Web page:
LaMelo Ball’s Watch Could Be The World’s Ugliest

We need some eye bleach.

LaMelo Ball’s Watch Could Be The World’s Ugliest


If money can’t buy taste, best not to flaunt it, or so the adage goes… But clearly, nobody told LaMelo Ball that – with the young basketball phenom flaunting what we’d comfortably call the ugliest watch we’ve ever seen.

The 21-year-old superstar, who currently plays as a point guard for the Charlotte Hornets in the NBA, loves a bit of bling. He’s spent well over half a million bucks on his chains, grilles and bracelets, including a whopping $150,000 USD on a UFO-shaped chain that weighs over a pound.

He also loves watches – hell, he’s even launched and designed his own signature watch with Hong Kong-based luxury watch brand Memorigin. Featuring a red and white graffiti-inspired design, it’s… Not very pretty. Or tasteful. But it is expensive, at $6,813 USD.

But it’s got nothing on his latest piece of wrist candy, however: a customised Cartier Santos de Cartier Chronograph that isn’t just ugly, but impractical and a complete waste of money.

Images: @melo / @zofrost

Customised by celebrity jeweller ZoFrost, this Santos Chrono has been completely iced out, including the dial. The normally snailed chrono subdials have been swapped out for iridescent numbers and the ‘Cartier’ logo at 12 o’clock has been swapped out for a ‘MELO’ logo.

But it’s the spiky, diamond-topped bezel that’s particularly hard on the eyes. (The bracelet also has spikes all the way down, too.) It looks like a riff on Takashi Murakami’s art style – but it’s totally impractical and unbelievably garish. But it gets worse.

Something most watch aficionados are well aware of is that aftermarket customisations of a watch, generally speaking, actually devalue a watch rather than increase its value. That might seem counter-intuitive – how can adding diamonds to a watch decrease its value? It’s all about provenance.

“Beyond the quality of the actual gemstones themselves, there is still the issue of originality and factory-intended condition that can affect the prices of diamond-set watches,” Paul Altieri, founder and CEO of leading watch marketplace Bob’s Watches explains.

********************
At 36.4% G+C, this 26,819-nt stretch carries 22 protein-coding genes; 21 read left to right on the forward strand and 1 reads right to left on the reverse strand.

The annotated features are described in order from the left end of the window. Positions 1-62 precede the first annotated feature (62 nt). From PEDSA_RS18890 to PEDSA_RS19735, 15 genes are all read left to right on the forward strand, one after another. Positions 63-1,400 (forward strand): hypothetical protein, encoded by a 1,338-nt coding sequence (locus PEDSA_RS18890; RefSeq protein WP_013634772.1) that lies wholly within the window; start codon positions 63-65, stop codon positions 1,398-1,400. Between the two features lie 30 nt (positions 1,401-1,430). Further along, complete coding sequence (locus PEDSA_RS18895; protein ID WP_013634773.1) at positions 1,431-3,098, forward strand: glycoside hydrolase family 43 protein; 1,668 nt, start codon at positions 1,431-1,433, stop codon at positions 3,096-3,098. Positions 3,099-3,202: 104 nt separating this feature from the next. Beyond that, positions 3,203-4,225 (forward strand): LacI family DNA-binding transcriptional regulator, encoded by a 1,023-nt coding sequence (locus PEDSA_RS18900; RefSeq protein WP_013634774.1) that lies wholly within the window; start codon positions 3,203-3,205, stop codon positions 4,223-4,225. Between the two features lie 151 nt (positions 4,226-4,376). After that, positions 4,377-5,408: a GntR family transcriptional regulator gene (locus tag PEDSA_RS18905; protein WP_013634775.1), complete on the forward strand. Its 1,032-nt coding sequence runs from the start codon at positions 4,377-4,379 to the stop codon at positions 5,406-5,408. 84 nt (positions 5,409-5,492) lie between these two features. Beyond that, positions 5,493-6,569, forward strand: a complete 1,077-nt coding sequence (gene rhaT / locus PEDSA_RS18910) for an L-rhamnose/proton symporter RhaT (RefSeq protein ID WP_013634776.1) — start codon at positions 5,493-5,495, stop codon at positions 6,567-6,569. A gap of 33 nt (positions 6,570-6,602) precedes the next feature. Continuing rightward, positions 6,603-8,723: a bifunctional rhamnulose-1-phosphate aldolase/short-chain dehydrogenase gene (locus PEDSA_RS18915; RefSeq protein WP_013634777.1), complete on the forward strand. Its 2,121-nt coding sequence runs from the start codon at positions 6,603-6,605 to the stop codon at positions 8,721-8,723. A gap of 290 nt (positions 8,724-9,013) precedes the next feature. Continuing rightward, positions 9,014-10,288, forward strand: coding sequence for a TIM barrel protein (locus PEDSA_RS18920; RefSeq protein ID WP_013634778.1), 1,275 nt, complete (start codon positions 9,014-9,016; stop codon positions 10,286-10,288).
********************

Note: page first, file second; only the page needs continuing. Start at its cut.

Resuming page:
“In the same way that a serious collector would rather have an entirely original, completely unpolished vintage Rolex Submariner than one that had been fully restored, a diamond-set Rolex is only of additional value to the purist collector if it was Rolex who supplied and set the diamonds.”

Paul Altieri

“In some extreme cases, custom-set diamonds can detract from a watch’s overall value. If someone were to alter the original dial and bezel of a vintage Rolex Daytona, for example, by setting it with a slew of poor quality, low-carat diamonds, the end result would be a timepiece that was worth significantly less than what it was before the modifications had ever taken place,” Paul says.

WATCH our guide to the best watches in the NBA below.

“Additionally, customizing or modifying a new watch will void its factory warranty, and in certain cases, make it ineligible for future factory services to be performed… While this is completely irrelevant to some [watch] owners, it can be of significant importance to others, especially if their watch was recently purchased and still has multiple years left on its warranty period,” Paul points out.

In this case, we think Melo’s watch is so goddamn ugly that he’d struggle to find a buyer for it if he ever wanted to sell it, no matter how many carats of diamonds it’s got. Beauty is in the eye of the beholder, we suppose.

We don’t hate all custom watches, though. Michael Jordan’s Bamford Rolex Daytona is lovely, for example. Now that’s a man with taste…